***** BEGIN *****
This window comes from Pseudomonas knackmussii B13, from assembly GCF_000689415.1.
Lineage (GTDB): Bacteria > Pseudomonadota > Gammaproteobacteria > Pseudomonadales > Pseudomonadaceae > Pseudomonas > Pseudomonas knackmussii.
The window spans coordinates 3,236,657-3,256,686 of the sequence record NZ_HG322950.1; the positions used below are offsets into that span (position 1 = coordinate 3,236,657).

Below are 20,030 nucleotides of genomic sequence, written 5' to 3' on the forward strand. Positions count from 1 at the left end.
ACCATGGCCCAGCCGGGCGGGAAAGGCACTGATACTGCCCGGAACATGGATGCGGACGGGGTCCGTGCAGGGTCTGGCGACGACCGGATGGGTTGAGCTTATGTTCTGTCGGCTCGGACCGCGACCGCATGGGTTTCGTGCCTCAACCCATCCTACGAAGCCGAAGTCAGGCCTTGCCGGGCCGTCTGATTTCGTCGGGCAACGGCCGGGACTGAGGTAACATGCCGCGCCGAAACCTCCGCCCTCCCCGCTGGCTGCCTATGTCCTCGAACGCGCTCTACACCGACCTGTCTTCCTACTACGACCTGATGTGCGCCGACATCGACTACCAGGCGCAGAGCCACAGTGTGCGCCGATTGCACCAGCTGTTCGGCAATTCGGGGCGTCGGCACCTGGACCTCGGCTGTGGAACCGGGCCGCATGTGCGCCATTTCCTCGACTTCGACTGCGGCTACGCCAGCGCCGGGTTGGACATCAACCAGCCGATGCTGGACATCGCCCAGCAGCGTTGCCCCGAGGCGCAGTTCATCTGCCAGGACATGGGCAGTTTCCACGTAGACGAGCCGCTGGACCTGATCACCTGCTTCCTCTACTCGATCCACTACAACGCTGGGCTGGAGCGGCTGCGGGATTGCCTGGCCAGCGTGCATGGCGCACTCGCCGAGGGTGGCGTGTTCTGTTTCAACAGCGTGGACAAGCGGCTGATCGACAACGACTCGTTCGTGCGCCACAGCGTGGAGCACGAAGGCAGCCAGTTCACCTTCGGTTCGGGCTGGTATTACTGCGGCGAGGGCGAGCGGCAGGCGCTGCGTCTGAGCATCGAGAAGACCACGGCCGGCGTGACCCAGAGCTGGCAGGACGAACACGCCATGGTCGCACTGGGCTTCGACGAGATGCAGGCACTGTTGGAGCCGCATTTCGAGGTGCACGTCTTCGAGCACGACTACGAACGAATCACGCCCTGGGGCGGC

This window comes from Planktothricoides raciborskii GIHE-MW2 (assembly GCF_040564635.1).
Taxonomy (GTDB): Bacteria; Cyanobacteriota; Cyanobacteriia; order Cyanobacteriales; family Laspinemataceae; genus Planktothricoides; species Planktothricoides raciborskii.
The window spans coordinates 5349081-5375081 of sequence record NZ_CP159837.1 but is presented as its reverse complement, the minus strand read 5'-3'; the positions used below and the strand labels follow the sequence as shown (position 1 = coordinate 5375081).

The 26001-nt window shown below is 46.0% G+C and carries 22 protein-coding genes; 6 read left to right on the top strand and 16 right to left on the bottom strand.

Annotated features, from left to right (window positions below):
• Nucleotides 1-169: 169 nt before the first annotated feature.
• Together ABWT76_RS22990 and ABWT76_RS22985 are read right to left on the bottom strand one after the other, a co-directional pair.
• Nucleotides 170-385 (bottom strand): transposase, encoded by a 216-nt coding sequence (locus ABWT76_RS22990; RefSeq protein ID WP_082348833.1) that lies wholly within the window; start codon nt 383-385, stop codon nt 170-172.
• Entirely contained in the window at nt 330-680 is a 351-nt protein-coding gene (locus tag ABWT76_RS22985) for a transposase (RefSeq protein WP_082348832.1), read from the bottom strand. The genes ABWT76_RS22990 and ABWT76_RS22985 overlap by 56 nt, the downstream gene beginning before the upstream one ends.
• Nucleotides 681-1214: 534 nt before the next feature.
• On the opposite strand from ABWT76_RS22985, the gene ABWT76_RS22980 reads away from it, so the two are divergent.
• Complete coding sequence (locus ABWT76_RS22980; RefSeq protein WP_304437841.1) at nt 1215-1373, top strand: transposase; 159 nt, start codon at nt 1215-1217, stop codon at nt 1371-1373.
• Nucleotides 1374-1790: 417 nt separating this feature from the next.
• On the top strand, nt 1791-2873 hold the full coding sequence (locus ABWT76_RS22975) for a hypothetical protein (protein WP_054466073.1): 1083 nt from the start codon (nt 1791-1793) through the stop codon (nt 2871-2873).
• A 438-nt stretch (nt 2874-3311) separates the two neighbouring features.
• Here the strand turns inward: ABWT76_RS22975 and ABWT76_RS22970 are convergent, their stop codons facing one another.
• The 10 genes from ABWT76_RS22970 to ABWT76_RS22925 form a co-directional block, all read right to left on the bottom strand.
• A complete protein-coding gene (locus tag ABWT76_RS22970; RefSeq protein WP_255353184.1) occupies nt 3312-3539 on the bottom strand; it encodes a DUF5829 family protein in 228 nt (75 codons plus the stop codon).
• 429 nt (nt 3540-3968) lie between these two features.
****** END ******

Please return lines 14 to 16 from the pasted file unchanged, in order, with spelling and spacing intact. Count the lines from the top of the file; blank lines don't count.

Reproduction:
• Entirely contained in the window at nt 330-680 is a 351-nt protein-coding gene (locus tag ABWT76_RS22985) for a transposase (RefSeq protein WP_082348832.1), read from the bottom strand. The genes ABWT76_RS22990 and ABWT76_RS22985 overlap by 56 nt, the downstream gene beginning before the upstream one ends.
• Nucleotides 681-1214: 534 nt before the next feature.
• On the opposite strand from ABWT76_RS22985, the gene ABWT76_RS22980 reads away from it, so the two are divergent.